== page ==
The frozen conflict between Russia and Ukraine has entered a dangerous new phase, according to Ukrainian officials. More Russian troops and arms have been sent to the Ukrainian border, and strategic bomber flights in the region are up as well.
Last week, Ukrainian defense officials went to Washington to ask for more military help. On Saturday at the Halifax Security Forum here, they said they are also looking to train and exercise more with U.S. forces.
“We have a plan for further training of these kinds, and aspirations to put as many training centers in Ukraine as possible,” said Anatolii Petrenko, Ukraine’s deputy defence minister. “Those instructors who train our military take experience from our military as well.”
That amounts to a request for additional U.S. military personnel in Ukraine at a time when Russian forces are massing on the border. While Russia has claimed the large-scale deployments don’t foreshadow an invasion but the Ukrainians say the current buildup and Russia’s recent actions are far from ordinary.
“Just a couple of weeks ago, Russia and Belarus developed a joint military doctrine,” Petrenko said. “They started patrolling [the] Belarus borders with air patrols, including Russian bombers, strategic bombers like Tupolev [Tu]-160, Tupolev [Tu]-22. And this is atypical.”
Among Russia’s 100,000 or so troops currently in Ukraine, Petrenko said, many are from the Central Military District or the Western Military District, closest to Ukraine. The heavy naval buildup on the illegally-annexed Crimean peninsula is also a growing worry.
“We are concerned about possible use of missiles, which could impact our civil, critical infrastructure. We are very much concerned about tactical operations emanating from Crimea,” he said.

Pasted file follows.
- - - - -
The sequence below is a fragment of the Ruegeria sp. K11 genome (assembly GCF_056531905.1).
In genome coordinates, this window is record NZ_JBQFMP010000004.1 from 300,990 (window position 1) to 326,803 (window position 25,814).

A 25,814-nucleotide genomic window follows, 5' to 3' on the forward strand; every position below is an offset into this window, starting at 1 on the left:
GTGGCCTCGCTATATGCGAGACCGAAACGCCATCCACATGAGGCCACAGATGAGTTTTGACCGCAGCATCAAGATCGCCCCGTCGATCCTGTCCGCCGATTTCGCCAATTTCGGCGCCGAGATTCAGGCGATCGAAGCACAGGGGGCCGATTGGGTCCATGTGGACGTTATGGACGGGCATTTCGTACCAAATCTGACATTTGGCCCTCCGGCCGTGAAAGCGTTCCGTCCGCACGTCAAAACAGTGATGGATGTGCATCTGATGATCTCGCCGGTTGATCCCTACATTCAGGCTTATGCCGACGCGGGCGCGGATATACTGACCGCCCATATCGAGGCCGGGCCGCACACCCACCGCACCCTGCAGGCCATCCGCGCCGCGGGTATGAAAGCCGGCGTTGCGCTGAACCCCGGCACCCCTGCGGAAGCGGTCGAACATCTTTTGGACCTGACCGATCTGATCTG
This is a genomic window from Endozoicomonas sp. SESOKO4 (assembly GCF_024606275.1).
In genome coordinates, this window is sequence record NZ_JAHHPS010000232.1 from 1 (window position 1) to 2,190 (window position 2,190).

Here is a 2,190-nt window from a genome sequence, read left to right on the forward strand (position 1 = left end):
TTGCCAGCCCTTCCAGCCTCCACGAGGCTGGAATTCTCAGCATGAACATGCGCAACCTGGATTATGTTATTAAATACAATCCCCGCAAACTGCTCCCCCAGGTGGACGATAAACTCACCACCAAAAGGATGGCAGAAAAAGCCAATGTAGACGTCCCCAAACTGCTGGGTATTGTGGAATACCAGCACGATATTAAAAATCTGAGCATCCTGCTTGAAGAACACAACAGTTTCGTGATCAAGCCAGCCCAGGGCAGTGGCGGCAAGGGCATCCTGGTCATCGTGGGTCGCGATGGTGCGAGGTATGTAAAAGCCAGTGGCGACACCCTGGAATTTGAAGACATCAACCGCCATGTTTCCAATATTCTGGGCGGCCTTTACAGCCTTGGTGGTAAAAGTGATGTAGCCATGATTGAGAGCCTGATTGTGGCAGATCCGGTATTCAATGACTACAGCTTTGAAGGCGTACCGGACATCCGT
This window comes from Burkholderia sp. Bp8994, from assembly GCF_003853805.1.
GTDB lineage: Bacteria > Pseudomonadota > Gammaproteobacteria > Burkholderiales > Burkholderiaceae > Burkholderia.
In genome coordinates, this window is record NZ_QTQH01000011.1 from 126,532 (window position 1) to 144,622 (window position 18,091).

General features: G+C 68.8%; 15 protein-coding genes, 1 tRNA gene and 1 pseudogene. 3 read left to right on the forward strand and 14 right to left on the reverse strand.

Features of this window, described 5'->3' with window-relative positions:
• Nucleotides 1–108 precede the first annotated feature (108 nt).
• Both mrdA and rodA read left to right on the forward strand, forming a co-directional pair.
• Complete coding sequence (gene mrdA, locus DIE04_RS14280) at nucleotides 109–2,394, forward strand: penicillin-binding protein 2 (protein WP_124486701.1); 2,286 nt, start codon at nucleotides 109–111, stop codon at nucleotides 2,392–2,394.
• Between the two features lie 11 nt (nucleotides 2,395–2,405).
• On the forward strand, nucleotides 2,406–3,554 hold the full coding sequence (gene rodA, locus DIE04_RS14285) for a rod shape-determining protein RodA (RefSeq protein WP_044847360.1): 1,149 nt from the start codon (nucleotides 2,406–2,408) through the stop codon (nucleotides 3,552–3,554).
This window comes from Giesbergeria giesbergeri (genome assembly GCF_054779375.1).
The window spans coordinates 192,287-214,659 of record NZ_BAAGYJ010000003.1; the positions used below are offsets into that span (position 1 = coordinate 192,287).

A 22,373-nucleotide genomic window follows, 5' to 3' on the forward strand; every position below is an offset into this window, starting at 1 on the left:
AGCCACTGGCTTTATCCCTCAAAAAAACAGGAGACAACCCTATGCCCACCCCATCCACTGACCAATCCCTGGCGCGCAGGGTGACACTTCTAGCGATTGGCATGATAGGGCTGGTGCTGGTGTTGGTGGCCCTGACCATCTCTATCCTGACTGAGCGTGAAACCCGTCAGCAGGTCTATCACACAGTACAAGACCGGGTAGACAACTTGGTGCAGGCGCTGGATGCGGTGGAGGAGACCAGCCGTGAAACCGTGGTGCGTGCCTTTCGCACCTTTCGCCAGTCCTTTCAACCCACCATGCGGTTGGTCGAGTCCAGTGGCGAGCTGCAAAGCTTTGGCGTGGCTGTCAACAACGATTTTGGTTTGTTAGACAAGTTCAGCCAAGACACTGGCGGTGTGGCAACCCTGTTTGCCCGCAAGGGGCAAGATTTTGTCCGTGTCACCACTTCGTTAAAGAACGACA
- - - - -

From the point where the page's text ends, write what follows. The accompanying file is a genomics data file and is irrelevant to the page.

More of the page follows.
The Ukrainians are asking for more ground-based air defenses, better air reconnaissance drones, help with offensive cyber operations, and medical support tools.
“We learned the lesson of 2014. You have to save the lives of soldiers. You have to give confidence that if something wrong happens, they will be treated to the best of our ability and they will be returned to their units or their families with complete rehabilitation,” Petrenko said.
Since 2014, the United States has given Ukraine military equipment and set up a training mission in the Western portion of the country, away from the contact line. U.S. troops have helped Ukraine stand up better special operations units.
“It’s a new branch established in 2016,” said Roman Mashovets, deputy head of Ukraine’s presidential office. “Before that was Spetsnaz for special reconnaissance and direct action. Now they have a new direction in psyops or [psychological operations] civil affairs, and special reconnaissance direct action. It’s a very new structure and they are still getting a capability for full capacity and full range.”
Sen. Mark Warner, D-Va., chair of the Senate Intelligence Committee, said Monday that the buildup shows “Russia’s government is playing a dangerous game. The Biden administration must work with our allies to demonstrate to Mr. Putin that further actions to destabilize Europe’s security will bring about devastating consequences for Russia’s economy and its further isolation from the civilized world.”
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